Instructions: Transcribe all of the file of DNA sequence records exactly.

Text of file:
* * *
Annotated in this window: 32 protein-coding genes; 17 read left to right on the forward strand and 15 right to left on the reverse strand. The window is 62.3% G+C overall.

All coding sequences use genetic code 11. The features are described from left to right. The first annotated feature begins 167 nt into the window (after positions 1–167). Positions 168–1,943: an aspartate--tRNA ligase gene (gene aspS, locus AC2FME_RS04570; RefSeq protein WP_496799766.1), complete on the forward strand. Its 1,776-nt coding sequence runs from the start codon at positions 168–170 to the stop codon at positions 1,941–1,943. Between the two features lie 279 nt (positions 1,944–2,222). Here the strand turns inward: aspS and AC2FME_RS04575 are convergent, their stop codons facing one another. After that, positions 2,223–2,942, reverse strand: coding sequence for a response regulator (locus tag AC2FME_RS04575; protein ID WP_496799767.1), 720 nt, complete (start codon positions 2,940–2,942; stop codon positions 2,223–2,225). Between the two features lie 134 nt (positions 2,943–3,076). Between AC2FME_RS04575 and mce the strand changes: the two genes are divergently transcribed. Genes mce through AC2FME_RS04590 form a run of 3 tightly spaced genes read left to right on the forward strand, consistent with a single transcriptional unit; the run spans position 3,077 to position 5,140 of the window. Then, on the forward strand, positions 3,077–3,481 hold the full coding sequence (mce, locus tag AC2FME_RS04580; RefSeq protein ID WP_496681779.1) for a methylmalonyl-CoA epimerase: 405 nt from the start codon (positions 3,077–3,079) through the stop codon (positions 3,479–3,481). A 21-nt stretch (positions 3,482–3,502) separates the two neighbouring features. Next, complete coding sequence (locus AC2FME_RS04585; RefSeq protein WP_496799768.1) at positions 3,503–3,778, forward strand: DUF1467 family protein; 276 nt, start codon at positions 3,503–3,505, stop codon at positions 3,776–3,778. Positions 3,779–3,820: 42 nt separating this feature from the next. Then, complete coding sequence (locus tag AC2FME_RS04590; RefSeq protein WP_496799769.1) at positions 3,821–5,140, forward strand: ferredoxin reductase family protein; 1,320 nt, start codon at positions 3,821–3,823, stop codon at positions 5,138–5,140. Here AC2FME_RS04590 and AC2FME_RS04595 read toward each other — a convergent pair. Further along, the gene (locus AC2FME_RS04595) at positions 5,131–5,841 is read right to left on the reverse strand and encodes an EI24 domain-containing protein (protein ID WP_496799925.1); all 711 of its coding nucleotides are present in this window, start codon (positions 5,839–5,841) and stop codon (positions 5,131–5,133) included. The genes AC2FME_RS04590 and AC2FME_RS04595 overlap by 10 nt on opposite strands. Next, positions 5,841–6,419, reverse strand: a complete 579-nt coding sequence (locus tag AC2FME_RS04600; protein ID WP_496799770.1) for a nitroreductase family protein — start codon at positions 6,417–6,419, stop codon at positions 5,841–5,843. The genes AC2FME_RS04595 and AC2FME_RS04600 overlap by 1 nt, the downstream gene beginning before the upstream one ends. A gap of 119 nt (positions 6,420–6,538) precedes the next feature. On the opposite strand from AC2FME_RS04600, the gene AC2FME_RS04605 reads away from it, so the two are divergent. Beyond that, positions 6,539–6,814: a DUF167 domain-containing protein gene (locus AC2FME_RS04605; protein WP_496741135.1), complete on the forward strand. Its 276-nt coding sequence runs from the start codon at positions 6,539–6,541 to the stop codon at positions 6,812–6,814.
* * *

Annotated in this window: 32 protein-coding genes; 17 read left to right on the forward strand and 15 right to left on the reverse strand. The window is 62.3% G+C overall.

All coding sequences use genetic code 11. The features are described from left to right. The first annotated feature begins 167 nt into the window (after positions 1–167). Positions 168–1,943: an aspartate--tRNA ligase gene (gene aspS, locus AC2FME_RS04570; RefSeq protein WP_496799766.1), complete on the forward strand. Its 1,776-nt coding sequence runs from the start codon at positions 168–170 to the stop codon at positions 1,941–1,943. Between the two features lie 279 nt (positions 1,944–2,222). Here the strand turns inward: aspS and AC2FME_RS04575 are convergent, their stop codons facing one another. After that, positions 2,223–2,942, reverse strand: coding sequence for a response regulator (locus tag AC2FME_RS04575; protein ID WP_496799767.1), 720 nt, complete (start codon positions 2,940–2,942; stop codon positions 2,223–2,225). Between the two features lie 134 nt (positions 2,943–3,076). Between AC2FME_RS04575 and mce the strand changes: the two genes are divergently transcribed. Genes mce through AC2FME_RS04590 form a run of 3 tightly spaced genes read left to right on the forward strand, consistent with a single transcriptional unit; the run spans position 3,077 to position 5,140 of the window. Then, on the forward strand, positions 3,077–3,481 hold the full coding sequence (mce, locus tag AC2FME_RS04580; RefSeq protein ID WP_496681779.1) for a methylmalonyl-CoA epimerase: 405 nt from the start codon (positions 3,077–3,079) through the stop codon (positions 3,479–3,481). A 21-nt stretch (positions 3,482–3,502) separates the two neighbouring features. Next, complete coding sequence (locus AC2FME_RS04585; RefSeq protein WP_496799768.1) at positions 3,503–3,778, forward strand: DUF1467 family protein; 276 nt, start codon at positions 3,503–3,505, stop codon at positions 3,776–3,778. Positions 3,779–3,820: 42 nt separating this feature from the next. Then, complete coding sequence (locus tag AC2FME_RS04590; RefSeq protein WP_496799769.1) at positions 3,821–5,140, forward strand: ferredoxin reductase family protein; 1,320 nt, start codon at positions 3,821–3,823, stop codon at positions 5,138–5,140. Here AC2FME_RS04590 and AC2FME_RS04595 read toward each other — a convergent pair. Further along, the gene (locus AC2FME_RS04595) at positions 5,131–5,841 is read right to left on the reverse strand and encodes an EI24 domain-containing protein (protein ID WP_496799925.1); all 711 of its coding nucleotides are present in this window, start codon (positions 5,839–5,841) and stop codon (positions 5,131–5,133) included. The genes AC2FME_RS04590 and AC2FME_RS04595 overlap by 10 nt on opposite strands. Next, positions 5,841–6,419, reverse strand: a complete 579-nt coding sequence (locus tag AC2FME_RS04600; protein ID WP_496799770.1) for a nitroreductase family protein — start codon at positions 6,417–6,419, stop codon at positions 5,841–5,843. The genes AC2FME_RS04595 and AC2FME_RS04600 overlap by 1 nt, the downstream gene beginning before the upstream one ends. A gap of 119 nt (positions 6,420–6,538) precedes the next feature. On the opposite strand from AC2FME_RS04600, the gene AC2FME_RS04605 reads away from it, so the two are divergent. Beyond that, positions 6,539–6,814: a DUF167 domain-containing protein gene (locus AC2FME_RS04605; protein WP_496741135.1), complete on the forward strand. Its 276-nt coding sequence runs from the start codon at positions 6,539–6,541 to the stop codon at positions 6,812–6,814.